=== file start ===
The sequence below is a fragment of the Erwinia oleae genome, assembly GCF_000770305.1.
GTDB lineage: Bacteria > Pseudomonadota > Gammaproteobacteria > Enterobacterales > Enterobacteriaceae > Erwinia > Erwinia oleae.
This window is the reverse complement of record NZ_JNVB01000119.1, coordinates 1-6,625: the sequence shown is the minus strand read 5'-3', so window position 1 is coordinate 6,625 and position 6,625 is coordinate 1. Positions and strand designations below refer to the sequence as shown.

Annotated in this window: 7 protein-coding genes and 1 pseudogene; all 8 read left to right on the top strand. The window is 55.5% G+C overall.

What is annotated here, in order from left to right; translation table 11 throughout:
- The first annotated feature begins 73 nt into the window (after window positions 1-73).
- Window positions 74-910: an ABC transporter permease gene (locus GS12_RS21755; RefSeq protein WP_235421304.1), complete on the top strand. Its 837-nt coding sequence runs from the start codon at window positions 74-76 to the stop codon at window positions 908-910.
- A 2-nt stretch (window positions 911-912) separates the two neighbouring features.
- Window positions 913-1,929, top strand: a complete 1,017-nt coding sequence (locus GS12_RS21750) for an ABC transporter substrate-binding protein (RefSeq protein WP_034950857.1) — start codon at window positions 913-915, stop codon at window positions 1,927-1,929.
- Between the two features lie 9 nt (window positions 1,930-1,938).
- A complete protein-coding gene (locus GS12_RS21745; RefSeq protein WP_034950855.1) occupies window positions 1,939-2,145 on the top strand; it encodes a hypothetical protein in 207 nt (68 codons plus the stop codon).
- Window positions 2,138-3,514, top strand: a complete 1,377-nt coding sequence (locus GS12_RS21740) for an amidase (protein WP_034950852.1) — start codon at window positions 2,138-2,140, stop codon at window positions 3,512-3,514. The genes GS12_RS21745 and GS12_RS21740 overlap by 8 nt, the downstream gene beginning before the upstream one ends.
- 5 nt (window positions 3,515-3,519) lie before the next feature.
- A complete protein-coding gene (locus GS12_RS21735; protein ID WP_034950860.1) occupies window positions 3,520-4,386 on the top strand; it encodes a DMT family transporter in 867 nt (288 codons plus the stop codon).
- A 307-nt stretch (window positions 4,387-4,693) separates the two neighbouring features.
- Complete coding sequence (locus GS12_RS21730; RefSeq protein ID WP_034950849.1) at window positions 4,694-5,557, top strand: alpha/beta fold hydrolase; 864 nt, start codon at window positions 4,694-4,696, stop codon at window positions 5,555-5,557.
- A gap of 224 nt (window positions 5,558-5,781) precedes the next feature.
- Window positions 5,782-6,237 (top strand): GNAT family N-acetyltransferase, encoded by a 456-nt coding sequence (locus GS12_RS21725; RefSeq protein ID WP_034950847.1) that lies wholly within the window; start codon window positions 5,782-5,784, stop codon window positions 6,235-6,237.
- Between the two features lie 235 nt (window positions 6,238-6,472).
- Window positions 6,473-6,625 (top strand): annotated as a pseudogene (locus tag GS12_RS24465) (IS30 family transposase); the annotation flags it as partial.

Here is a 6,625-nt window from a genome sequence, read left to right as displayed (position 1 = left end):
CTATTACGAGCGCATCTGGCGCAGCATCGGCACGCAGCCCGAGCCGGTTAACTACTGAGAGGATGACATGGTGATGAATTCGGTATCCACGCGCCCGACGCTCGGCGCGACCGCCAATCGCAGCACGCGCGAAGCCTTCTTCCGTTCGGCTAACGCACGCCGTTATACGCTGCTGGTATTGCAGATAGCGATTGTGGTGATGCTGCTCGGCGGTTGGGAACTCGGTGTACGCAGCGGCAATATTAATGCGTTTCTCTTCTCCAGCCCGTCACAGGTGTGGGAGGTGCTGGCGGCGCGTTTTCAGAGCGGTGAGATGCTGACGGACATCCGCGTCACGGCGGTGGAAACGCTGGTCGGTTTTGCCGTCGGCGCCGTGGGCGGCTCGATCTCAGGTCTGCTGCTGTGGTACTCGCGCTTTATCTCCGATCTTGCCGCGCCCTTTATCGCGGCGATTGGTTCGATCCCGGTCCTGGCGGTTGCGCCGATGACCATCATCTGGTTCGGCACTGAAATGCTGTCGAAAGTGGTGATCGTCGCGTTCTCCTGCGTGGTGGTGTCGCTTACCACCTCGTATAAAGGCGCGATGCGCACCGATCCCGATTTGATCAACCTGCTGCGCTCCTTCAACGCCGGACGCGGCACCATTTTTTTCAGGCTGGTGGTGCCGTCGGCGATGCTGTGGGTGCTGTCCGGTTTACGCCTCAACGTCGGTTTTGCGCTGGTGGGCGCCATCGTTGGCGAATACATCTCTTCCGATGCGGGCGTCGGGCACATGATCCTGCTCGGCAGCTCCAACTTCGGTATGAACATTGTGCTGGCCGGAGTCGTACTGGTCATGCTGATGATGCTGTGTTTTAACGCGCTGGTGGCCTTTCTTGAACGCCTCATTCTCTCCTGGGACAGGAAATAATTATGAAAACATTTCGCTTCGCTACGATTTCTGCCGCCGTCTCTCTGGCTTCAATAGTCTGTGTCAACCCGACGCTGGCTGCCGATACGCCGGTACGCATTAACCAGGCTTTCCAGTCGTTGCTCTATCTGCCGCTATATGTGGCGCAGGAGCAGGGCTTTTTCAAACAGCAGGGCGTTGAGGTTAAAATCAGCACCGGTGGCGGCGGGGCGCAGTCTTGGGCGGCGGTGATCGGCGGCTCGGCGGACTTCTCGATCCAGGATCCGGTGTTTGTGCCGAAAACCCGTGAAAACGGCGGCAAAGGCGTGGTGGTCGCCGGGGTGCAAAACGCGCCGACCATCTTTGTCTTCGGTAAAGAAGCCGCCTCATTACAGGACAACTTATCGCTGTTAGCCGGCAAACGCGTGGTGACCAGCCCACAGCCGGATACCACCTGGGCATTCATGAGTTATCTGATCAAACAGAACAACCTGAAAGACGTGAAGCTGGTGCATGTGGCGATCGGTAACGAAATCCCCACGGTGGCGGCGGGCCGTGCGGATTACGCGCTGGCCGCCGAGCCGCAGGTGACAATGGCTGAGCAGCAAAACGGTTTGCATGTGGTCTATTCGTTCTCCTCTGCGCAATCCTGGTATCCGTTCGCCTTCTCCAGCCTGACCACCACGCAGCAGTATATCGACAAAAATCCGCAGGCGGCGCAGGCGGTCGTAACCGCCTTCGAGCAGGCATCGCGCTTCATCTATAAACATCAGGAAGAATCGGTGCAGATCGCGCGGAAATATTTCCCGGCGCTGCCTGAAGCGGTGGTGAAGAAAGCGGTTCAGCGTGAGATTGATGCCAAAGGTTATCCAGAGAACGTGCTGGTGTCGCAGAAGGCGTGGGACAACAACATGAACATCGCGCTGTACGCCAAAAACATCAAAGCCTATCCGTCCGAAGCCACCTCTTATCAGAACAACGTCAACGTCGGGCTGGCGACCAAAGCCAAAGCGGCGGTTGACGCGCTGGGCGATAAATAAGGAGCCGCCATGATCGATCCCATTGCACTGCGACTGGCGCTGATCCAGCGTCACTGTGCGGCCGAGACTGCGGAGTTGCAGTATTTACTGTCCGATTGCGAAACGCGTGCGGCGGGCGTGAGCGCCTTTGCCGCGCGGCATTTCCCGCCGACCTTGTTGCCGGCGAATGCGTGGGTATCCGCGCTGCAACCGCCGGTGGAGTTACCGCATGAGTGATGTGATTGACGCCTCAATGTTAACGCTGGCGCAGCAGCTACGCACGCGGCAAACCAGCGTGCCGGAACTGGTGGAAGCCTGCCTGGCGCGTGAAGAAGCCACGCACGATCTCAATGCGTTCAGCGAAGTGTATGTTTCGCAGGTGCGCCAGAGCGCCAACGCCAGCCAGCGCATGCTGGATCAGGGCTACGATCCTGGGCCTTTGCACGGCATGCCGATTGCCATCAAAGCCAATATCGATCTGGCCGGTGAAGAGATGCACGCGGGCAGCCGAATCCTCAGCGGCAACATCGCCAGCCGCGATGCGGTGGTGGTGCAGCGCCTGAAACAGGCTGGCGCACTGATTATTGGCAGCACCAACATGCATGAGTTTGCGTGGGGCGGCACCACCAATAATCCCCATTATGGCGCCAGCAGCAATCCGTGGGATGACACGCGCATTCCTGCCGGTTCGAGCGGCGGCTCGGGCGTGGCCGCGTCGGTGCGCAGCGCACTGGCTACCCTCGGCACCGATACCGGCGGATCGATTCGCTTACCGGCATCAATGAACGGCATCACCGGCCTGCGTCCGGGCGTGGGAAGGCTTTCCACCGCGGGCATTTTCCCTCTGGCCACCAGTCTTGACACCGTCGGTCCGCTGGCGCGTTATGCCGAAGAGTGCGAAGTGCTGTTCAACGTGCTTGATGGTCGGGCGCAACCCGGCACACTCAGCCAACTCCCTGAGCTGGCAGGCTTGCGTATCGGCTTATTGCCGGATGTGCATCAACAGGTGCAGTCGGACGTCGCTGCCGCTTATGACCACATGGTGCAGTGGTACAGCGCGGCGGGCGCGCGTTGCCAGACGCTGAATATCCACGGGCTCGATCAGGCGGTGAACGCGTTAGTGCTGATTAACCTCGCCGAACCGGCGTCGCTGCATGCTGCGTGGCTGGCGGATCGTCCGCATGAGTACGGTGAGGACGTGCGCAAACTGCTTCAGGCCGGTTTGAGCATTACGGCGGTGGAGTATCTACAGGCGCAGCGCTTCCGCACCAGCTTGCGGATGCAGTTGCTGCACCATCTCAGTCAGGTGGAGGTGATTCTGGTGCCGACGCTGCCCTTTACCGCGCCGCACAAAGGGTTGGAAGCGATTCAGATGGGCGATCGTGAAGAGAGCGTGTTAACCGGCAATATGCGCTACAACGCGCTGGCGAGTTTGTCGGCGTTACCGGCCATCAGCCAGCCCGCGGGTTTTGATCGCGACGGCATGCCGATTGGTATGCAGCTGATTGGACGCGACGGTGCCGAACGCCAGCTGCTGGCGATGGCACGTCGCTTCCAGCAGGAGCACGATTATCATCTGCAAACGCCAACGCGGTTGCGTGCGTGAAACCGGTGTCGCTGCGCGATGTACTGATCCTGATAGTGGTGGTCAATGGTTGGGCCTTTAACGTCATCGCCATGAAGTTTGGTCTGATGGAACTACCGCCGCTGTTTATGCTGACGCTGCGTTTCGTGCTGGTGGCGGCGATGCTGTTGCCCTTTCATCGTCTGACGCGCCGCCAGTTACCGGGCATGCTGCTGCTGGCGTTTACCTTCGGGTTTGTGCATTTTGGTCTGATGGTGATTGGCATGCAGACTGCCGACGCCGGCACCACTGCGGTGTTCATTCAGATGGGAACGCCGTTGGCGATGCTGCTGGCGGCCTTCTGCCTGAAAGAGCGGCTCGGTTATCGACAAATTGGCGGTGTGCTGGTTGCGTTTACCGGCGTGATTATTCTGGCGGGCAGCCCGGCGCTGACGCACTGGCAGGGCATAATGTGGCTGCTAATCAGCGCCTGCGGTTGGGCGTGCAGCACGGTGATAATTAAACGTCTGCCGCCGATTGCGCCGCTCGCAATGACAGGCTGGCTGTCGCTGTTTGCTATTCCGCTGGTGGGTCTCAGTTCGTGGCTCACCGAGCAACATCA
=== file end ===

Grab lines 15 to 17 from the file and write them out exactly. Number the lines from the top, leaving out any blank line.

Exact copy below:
- A 307-nt stretch (window positions 4,387-4,693) separates the two neighbouring features.
- Complete coding sequence (locus GS12_RS21730; RefSeq protein ID WP_034950849.1) at window positions 4,694-5,557, top strand: alpha/beta fold hydrolase; 864 nt, start codon at window positions 4,694-4,696, stop codon at window positions 5,555-5,557.
- A gap of 224 nt (window positions 5,558-5,781) precedes the next feature.